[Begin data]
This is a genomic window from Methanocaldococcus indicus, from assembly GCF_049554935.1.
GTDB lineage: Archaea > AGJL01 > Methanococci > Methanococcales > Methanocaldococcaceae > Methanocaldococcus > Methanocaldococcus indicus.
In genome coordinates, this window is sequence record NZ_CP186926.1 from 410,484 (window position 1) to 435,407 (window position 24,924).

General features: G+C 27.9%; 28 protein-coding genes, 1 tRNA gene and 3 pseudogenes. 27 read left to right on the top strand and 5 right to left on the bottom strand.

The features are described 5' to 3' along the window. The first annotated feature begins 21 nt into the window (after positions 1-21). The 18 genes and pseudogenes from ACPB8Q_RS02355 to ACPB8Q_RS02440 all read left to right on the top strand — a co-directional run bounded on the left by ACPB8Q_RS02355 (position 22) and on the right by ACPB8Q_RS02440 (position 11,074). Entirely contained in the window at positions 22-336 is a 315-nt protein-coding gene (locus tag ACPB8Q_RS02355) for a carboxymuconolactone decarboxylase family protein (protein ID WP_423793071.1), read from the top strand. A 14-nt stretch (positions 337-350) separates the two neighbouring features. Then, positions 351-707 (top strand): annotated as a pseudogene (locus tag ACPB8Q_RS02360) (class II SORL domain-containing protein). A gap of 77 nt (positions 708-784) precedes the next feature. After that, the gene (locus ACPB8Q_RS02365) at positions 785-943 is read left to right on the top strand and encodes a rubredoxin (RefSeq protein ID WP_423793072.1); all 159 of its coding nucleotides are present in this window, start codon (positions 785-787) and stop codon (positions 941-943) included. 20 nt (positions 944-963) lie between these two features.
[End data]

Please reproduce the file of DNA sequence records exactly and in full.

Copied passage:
This is a genomic window from Methanocaldococcus indicus, from assembly GCF_049554935.1.
GTDB lineage: Archaea > AGJL01 > Methanococci > Methanococcales > Methanocaldococcaceae > Methanocaldococcus > Methanocaldococcus indicus.
In genome coordinates, this window is sequence record NZ_CP186926.1 from 410,484 (window position 1) to 435,407 (window position 24,924).

General features: G+C 27.9%; 28 protein-coding genes, 1 tRNA gene and 3 pseudogenes. 27 read left to right on the top strand and 5 right to left on the bottom strand.

The features are described 5' to 3' along the window. The first annotated feature begins 21 nt into the window (after positions 1-21). The 18 genes and pseudogenes from ACPB8Q_RS02355 to ACPB8Q_RS02440 all read left to right on the top strand — a co-directional run bounded on the left by ACPB8Q_RS02355 (position 22) and on the right by ACPB8Q_RS02440 (position 11,074). Entirely contained in the window at positions 22-336 is a 315-nt protein-coding gene (locus tag ACPB8Q_RS02355) for a carboxymuconolactone decarboxylase family protein (protein ID WP_423793071.1), read from the top strand. A 14-nt stretch (positions 337-350) separates the two neighbouring features. Then, positions 351-707 (top strand): annotated as a pseudogene (locus tag ACPB8Q_RS02360) (class II SORL domain-containing protein). A gap of 77 nt (positions 708-784) precedes the next feature. After that, the gene (locus ACPB8Q_RS02365) at positions 785-943 is read left to right on the top strand and encodes a rubredoxin (RefSeq protein ID WP_423793072.1); all 159 of its coding nucleotides are present in this window, start codon (positions 785-787) and stop codon (positions 941-943) included. 20 nt (positions 944-963) lie between these two features.